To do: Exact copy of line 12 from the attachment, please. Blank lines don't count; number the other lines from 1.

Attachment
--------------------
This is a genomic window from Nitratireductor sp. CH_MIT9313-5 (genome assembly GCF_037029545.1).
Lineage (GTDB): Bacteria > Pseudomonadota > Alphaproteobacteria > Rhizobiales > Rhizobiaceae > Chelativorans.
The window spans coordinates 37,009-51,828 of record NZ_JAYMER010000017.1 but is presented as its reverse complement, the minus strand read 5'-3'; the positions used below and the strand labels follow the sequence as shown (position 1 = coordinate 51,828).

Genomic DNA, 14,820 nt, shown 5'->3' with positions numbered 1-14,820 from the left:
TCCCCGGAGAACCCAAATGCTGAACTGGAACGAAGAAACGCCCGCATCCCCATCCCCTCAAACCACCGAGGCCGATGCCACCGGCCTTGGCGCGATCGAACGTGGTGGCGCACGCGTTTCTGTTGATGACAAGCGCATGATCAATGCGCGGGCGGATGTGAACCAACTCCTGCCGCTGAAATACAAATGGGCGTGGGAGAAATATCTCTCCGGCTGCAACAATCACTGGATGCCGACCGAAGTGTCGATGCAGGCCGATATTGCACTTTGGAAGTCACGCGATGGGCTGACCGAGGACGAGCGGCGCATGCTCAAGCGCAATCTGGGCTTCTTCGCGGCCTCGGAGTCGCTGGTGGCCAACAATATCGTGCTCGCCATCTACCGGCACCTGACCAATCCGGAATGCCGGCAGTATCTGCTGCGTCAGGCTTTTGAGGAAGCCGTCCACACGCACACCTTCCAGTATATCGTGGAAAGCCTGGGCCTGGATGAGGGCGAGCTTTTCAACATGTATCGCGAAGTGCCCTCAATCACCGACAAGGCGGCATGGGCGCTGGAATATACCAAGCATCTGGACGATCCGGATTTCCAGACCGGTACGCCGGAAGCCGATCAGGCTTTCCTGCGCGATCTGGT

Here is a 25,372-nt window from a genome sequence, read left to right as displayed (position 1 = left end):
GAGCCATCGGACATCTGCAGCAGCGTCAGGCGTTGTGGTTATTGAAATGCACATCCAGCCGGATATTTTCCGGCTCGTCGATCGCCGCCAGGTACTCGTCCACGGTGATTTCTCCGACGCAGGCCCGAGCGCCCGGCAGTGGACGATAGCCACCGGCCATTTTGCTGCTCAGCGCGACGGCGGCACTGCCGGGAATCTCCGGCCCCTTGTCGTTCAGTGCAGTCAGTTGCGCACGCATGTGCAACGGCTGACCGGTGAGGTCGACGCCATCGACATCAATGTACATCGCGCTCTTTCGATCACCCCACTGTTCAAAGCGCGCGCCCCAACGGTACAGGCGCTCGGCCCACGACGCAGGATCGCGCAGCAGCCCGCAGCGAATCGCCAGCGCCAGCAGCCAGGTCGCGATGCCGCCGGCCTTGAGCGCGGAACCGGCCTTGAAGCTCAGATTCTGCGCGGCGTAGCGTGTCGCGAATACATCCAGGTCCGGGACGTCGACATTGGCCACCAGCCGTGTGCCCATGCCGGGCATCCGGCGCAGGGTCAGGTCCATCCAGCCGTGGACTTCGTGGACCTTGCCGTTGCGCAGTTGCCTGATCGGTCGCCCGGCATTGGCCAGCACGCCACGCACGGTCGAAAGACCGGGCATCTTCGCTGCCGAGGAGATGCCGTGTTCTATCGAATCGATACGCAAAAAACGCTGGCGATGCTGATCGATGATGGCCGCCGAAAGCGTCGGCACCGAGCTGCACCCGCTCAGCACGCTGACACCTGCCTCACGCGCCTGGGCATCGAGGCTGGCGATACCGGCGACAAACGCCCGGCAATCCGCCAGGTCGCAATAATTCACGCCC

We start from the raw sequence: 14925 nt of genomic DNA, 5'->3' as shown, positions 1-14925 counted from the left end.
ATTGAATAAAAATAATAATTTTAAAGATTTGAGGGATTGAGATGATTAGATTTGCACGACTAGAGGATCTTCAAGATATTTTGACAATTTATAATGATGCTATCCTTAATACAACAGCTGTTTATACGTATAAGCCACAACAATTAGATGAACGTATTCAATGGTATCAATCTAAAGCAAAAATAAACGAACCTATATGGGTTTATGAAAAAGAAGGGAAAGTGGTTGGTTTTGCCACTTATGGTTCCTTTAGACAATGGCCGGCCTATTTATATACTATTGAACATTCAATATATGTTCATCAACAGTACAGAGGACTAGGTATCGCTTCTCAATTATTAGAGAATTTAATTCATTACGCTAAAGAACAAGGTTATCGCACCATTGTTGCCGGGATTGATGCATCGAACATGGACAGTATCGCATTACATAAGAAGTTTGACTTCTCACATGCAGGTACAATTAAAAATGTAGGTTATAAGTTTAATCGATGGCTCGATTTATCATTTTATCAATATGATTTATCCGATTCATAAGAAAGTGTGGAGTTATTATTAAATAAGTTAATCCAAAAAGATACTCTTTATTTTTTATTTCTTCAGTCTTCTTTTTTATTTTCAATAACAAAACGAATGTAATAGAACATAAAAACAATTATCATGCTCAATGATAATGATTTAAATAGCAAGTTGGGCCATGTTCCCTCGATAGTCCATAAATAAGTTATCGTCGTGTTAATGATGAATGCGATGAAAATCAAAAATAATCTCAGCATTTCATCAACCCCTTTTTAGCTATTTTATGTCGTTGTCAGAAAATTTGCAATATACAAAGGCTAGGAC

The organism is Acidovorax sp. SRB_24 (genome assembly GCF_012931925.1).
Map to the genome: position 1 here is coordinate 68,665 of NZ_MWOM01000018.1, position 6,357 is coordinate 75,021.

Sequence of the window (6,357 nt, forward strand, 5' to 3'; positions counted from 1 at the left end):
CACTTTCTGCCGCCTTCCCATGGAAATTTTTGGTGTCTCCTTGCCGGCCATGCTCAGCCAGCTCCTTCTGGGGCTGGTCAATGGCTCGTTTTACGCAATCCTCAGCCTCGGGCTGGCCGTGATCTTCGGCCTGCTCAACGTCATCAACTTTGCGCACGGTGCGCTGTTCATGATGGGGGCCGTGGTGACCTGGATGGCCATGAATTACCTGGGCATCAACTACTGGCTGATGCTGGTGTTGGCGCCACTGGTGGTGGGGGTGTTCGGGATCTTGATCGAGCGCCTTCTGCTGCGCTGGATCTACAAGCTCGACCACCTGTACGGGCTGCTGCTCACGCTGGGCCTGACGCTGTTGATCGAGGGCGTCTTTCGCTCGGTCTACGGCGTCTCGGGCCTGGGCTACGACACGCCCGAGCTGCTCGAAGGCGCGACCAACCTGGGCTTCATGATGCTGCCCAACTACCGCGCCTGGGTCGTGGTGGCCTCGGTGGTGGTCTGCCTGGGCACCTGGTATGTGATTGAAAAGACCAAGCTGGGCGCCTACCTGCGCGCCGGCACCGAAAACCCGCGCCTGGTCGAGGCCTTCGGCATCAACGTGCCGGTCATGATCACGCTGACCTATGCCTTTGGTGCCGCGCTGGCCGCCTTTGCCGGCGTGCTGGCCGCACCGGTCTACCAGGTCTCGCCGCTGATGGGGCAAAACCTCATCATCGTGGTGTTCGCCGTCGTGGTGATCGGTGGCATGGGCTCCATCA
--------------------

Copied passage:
Sequence of the window (6,357 nt, forward strand, 5' to 3'; positions counted from 1 at the left end):